Featured Research

from universities, journals, and other organizations

Smoking with asthma during pregnancy is particularly dangerous

Date:
September 5, 2013
Source:
University of Adelaide
Summary:
New research shows that pregnant women who smoke as well as having asthma are greatly increasing the risk of complications for themselves and their unborn children.

New research from the University of Adelaide has shown for the first time that pregnant women who smoke as well as having asthma are greatly increasing the risk of complications for themselves and their unborn children.

In the first study of its kind in the world, researchers from the University's Robinson Institute compared data from more than 170,000 Australian women over 10 years.

The results have been published online ahead of print in the European Respiratory Journal.

Lead author Dr Nicolette Hodyl says: "We know that being pregnant and having asthma poses risks to both the mother and the baby. We know that smoking poses risks to both the mother and the baby. But now we also know that the combination of these conditions represents a very dangerous situation.

"Asthma and smoking are separately linked during pregnancy to increased risk of bleeding from the birth canal before labor, urinary tract infections, premature rupture of membranes, low birth weight and preterm birth (less than 37 weeks of pregnancy).

"The combination of asthma and smoking greatly increases the risk of these complications during pregnancy."

Dr Hodyl says 5.8% of pregnant women who were not asthmatic and non-smokers experienced a preterm birth. "For asthmatic women, the preterm birth rate increased to 6.5%. Among smoking women, 9.4% experienced preterm birth. And for asthmatic women who also smoked, the rate of preterm birth jumped to 12.7%, which is more than double the normal rate.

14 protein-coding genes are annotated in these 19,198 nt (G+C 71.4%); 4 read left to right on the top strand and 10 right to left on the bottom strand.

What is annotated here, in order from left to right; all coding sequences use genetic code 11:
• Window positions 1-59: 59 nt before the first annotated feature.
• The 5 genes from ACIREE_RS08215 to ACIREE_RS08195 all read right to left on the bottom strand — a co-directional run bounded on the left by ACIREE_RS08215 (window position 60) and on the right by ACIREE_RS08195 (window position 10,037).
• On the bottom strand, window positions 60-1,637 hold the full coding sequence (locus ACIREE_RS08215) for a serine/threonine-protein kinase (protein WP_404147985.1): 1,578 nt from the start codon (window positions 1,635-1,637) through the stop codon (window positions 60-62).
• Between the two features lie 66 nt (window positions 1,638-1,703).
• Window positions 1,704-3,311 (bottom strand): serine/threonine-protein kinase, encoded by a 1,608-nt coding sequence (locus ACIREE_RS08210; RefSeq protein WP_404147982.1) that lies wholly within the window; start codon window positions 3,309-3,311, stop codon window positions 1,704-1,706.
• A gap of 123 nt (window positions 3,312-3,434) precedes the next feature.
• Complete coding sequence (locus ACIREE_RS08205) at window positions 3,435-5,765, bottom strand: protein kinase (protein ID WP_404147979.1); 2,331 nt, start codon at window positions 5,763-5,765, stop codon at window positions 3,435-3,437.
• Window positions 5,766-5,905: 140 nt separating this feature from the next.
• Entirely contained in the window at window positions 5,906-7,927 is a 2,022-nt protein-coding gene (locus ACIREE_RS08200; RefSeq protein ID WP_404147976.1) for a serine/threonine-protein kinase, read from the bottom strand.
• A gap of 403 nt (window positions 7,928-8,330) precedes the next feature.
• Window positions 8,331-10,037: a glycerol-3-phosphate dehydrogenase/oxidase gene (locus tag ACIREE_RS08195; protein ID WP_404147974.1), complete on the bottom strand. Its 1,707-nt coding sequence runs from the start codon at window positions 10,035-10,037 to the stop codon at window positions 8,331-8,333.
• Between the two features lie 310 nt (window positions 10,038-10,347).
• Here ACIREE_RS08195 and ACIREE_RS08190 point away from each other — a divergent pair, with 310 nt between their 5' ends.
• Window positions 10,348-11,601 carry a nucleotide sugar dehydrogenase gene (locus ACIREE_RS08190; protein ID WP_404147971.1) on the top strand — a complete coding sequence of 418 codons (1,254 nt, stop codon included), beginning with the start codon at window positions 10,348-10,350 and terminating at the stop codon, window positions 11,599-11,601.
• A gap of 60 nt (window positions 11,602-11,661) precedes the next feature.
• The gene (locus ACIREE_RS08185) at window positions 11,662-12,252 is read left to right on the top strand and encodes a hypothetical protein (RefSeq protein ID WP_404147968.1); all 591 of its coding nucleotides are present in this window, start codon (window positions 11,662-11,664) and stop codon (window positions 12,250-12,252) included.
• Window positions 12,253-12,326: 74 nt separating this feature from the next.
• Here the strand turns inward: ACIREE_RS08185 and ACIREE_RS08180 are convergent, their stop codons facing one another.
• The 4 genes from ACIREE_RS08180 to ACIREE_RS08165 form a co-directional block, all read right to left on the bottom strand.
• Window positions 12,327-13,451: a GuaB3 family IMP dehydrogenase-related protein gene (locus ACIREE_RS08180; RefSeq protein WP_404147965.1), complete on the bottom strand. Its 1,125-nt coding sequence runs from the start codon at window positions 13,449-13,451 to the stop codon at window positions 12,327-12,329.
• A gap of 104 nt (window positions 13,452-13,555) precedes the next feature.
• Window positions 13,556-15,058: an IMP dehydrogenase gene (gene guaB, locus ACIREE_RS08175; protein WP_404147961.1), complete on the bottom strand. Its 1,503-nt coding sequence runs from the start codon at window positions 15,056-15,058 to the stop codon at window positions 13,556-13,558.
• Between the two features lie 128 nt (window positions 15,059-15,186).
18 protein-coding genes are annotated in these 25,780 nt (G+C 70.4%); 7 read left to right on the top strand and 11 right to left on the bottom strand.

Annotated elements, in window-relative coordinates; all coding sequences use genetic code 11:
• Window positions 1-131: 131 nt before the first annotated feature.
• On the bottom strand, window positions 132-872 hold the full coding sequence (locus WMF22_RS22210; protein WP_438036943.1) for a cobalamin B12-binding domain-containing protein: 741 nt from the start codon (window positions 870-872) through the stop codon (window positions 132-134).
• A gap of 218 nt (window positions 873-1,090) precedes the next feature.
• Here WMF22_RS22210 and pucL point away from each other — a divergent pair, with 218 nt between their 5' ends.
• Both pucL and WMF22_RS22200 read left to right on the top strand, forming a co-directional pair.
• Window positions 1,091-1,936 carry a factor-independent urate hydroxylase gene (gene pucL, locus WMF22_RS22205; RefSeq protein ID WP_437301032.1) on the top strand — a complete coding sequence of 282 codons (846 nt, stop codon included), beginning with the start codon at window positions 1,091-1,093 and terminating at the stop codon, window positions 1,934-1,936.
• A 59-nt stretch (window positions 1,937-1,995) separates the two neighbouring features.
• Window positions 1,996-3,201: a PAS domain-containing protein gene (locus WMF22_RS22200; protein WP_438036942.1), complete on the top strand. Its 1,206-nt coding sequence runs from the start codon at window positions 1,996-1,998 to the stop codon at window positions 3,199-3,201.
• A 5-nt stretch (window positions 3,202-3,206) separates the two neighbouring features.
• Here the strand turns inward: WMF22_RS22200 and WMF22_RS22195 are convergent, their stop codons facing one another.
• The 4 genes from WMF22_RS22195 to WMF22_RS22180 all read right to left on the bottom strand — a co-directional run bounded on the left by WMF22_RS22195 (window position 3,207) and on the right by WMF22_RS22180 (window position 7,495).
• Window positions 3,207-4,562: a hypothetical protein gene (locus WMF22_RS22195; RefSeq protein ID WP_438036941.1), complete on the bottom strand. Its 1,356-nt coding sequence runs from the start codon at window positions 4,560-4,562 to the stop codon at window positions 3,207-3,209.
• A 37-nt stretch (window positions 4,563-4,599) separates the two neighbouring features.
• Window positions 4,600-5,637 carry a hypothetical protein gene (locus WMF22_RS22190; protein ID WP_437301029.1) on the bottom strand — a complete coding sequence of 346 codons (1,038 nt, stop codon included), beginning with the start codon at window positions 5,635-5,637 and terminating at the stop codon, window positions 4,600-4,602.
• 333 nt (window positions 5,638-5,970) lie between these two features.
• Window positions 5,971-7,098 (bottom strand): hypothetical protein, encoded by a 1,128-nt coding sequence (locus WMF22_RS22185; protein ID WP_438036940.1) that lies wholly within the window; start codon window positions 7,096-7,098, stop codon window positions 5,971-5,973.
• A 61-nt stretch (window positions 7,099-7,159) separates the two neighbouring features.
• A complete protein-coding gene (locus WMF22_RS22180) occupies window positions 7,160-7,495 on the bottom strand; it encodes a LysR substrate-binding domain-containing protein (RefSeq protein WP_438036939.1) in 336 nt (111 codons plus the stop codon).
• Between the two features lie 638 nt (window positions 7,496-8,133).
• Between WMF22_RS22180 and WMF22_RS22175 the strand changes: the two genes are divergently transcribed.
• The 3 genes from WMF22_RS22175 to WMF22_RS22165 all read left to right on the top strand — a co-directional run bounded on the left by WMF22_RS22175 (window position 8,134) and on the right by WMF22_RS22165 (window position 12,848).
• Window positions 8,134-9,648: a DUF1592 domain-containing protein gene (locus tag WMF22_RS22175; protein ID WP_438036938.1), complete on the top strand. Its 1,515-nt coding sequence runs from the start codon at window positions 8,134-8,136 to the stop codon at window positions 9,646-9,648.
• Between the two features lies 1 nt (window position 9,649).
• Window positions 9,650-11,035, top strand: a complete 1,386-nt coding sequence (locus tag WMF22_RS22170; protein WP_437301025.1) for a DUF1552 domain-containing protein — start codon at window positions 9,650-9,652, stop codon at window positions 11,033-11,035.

"This is an alarming statistic. We hope that pregnant women begin to understand the seriousness of this situation to their health and the health of their child," she says.

Dr Hodyl says the research also uncovered another worrying statistic: about a quarter of pregnant women with asthma are smokers.

"While the rates of smoking have been decreasing in recent years, it is very concerning to us that many pregnant women with asthma are also smoking," she says.

"Quitting smoking during pregnancy is very difficult, and therefore pregnant women need as much support as possible from family, friends and health professionals. Our results show that even a reduction in the number of cigarettes women smoke per day can lead to some improvement to the risks to their child. However, the potential for poor health outcomes for both the mother and child should not be underestimated."

This research has been funded by the National Health and Medical Research Council (NHMRC).


Story Source:

The above story is based on materials provided by University of Adelaide. Note: Materials may be edited for content and length.


Journal Reference:

  1. N. A. Hodyl, M. J. Stark, W. Scheil, L. E. Grzeskowiak, V. L. Clifton. Perinatal outcomes following maternal asthma and cigarette smoking during pregnancy. European Respiratory Journal, 2013; DOI: 10.1183/09031936.00054913

Cite This Page:

University of Adelaide. "Smoking with asthma during pregnancy is particularly dangerous." ScienceDaily. ScienceDaily, 5 September 2013. <www.sciencedaily.com/releases/2013/09/130905101725.htm>.